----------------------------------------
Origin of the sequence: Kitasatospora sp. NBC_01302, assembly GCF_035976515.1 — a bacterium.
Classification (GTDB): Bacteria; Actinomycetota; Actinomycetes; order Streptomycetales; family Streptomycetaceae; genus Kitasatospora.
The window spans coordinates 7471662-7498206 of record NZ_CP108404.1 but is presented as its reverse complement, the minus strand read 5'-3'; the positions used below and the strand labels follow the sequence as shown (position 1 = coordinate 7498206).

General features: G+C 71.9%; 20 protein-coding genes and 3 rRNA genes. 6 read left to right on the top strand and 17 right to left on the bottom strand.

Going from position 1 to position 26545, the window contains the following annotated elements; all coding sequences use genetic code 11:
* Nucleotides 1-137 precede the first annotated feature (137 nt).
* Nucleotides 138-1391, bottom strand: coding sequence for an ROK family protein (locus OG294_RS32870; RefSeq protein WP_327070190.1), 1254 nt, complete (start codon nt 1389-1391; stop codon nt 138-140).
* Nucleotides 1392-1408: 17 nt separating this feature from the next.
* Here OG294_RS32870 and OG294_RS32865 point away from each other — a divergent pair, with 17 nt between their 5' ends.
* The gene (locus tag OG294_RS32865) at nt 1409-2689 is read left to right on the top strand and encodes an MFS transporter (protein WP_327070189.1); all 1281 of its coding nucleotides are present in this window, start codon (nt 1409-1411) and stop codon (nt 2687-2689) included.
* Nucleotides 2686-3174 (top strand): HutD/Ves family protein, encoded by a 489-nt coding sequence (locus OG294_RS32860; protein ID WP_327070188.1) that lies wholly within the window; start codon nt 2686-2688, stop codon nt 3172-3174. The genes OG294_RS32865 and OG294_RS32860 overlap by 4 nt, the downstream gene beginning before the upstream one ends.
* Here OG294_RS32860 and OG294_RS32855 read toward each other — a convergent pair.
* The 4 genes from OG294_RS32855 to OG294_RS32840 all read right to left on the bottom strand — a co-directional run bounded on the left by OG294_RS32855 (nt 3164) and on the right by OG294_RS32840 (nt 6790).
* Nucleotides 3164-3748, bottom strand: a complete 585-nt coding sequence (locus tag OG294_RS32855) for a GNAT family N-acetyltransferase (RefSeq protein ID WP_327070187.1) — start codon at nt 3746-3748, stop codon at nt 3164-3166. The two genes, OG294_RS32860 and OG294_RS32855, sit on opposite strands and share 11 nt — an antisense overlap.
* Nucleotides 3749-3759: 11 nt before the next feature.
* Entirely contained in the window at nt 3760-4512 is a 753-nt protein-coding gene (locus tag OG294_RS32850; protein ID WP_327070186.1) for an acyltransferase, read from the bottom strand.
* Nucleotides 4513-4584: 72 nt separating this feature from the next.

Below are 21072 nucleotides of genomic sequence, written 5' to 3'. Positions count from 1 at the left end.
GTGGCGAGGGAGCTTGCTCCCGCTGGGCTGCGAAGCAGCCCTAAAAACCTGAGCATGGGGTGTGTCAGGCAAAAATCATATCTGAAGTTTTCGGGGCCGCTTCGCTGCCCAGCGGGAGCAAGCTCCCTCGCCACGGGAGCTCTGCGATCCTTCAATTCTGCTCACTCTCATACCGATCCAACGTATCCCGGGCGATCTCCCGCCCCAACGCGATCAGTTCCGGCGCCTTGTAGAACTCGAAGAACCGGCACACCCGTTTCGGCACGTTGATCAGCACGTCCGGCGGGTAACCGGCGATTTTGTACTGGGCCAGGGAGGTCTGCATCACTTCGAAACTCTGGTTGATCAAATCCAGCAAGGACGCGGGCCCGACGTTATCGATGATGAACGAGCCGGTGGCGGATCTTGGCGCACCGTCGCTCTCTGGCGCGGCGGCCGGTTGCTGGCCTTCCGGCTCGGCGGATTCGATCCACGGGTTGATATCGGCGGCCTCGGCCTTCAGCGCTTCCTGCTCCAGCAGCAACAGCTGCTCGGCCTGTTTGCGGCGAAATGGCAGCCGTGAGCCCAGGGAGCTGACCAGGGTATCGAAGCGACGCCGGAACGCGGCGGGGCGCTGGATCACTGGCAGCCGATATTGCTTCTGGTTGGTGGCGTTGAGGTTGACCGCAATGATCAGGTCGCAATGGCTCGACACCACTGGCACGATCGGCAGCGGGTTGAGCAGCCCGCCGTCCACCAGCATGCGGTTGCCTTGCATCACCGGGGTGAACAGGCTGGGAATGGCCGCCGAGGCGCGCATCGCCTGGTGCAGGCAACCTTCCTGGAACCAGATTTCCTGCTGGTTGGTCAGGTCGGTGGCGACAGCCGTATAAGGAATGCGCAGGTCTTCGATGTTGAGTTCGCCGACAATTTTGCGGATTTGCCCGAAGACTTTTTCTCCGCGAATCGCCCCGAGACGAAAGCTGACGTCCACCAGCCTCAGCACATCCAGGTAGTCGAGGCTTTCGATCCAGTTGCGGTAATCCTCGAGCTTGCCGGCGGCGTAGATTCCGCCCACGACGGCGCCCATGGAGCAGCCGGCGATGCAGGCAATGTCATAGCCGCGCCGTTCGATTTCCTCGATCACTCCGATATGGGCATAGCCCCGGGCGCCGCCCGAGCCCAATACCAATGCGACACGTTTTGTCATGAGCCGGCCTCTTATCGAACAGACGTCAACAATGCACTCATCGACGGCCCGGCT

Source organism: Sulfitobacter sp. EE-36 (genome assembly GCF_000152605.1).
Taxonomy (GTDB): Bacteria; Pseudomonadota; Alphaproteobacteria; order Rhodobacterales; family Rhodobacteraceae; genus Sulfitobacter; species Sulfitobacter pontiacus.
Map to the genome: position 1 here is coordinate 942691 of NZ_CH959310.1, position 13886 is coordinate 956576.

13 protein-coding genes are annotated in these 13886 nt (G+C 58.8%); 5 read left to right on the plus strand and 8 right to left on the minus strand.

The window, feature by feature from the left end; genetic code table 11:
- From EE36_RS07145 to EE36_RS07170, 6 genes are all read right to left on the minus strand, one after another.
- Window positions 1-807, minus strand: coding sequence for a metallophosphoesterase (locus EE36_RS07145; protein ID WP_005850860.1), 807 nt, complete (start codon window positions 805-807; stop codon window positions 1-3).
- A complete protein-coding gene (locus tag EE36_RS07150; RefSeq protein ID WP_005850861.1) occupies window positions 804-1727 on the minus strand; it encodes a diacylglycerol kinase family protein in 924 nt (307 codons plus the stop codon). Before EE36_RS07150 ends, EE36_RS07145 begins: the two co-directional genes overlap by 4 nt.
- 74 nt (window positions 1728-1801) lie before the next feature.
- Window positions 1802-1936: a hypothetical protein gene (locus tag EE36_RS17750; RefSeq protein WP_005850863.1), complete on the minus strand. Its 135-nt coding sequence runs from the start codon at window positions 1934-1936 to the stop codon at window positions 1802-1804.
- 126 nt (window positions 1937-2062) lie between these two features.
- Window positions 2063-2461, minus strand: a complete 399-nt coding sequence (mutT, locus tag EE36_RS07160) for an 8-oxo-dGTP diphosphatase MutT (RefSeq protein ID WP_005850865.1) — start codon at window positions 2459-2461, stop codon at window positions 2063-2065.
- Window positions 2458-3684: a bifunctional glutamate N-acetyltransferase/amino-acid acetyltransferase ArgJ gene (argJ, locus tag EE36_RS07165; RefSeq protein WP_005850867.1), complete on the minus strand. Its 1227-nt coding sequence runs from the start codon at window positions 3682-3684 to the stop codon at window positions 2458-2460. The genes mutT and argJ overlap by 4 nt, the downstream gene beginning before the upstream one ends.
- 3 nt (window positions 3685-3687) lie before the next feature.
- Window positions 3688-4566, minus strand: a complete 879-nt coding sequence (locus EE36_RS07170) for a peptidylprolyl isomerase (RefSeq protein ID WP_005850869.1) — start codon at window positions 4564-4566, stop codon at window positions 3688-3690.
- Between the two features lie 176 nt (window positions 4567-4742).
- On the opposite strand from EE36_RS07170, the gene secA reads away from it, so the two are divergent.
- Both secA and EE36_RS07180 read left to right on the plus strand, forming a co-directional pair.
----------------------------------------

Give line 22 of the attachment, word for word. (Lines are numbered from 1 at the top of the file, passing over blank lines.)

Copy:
Map to the genome: position 1 here is coordinate 942691 of NZ_CH959310.1, position 13886 is coordinate 956576.